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CENTRAL AFRICAN REPUBLIC: Japan provides US $630,000 to fight HIV/AIDS

The Government of the Central African Republic (CAR) and Japanese NGO Amis d'Afrique (Friends of Africa) signed a letter of agreement on Wednesday for a US $630,000 grant in support of reinforcing HIV/AIDS responses in communities in the CAR, the World Bank announced from Bangui.

The grant will finance activities in the fight against HIV/AIDS in local communities by reinforcing a number of ongoing interventions undertaken by Amis d'Afrique. The grant has four components: medical care and treatment; home-based care and family support; information, education and communication and prevention in schools and youth centers; and capacity-building with evaluation and monitoring.

"The grant supports an innovative approach of contracting NGOs and other community groups in the delivery of HIV/AIDS interventions in the CAR," the World Bank reported. "Amis d'Afrique, the grant implementing agency, established in 1993 to assist in the fight against HIV/AIDS, has been building capacity at the local level," it continued. "In addition, the agency will contract other NGOs to deliver information, education and communication programmes in the schools or to train traditional healers in HIV/AIDS care and support in order to reach a wider segment of the country."

The World Bank Vice-President for the Africa Region, Callisto Madavo, said the grant "provides an opportunity for meaningful partnership among the government, the World Bank, Amis d'Afrique and the civil society in the common goal of mitigating the impact of HIV/AIDS on the economy and curbing the epidemic in the country".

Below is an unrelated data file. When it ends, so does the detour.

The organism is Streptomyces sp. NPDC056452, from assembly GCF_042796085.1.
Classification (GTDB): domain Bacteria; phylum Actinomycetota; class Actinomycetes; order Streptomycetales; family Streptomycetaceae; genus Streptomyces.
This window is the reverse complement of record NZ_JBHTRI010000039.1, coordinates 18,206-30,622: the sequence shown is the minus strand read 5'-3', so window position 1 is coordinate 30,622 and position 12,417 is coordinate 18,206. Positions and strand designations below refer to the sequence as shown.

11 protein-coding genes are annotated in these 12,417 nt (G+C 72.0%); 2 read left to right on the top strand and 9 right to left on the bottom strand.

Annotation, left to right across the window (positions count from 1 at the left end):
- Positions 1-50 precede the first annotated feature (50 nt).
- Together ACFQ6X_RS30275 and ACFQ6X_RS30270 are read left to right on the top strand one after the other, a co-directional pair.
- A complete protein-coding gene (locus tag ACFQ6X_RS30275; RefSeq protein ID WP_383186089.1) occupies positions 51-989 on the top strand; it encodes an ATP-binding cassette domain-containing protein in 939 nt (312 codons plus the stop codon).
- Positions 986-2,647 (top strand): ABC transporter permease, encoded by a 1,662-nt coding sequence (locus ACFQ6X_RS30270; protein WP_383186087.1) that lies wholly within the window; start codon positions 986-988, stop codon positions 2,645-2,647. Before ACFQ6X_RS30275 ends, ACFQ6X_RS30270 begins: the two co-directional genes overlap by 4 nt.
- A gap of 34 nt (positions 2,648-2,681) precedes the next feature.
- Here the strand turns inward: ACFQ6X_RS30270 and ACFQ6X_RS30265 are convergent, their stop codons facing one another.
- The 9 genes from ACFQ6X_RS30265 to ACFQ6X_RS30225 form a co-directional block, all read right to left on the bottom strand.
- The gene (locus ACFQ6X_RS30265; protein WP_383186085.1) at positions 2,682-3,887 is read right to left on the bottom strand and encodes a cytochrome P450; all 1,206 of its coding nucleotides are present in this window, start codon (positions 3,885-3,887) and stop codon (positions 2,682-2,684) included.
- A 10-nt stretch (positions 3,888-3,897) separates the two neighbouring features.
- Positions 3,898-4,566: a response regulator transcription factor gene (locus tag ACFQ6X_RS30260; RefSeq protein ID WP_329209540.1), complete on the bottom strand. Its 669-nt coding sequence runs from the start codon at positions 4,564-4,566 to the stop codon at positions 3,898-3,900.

Director-General and President of Amis d'Afrique Mizuko Tokunaga said he was "grateful that our activity can be expanded by working together with the World Bank project" in light of the increasing number of HIV/AIDS patients.

The World Bank estimates that annual per capita growth in half the countries of sub-Saharan Africa is falling by 0.5 percent to 1.2 percent as a direct result of AIDS and that by 2010, per capita GDP in some of the hardest hit countries may drop by as much as 8 percent. Annual basic care and treatment for a person with AIDS (without antiretroviral drugs) can cost as much as two to three times per capita GDP in the poorest countries.

Today, 36 million people live with HIV/AIDS, more than 95 percent of them in developing countries. Over 21 million people have so far died, three million of them in 2000 alone. AIDS is now the leading cause of death in sub-Saharan Africa.

Theme (s): Care/Treatment - PlusNews,

[This report does not necessarily reflect the views of the United Nations]

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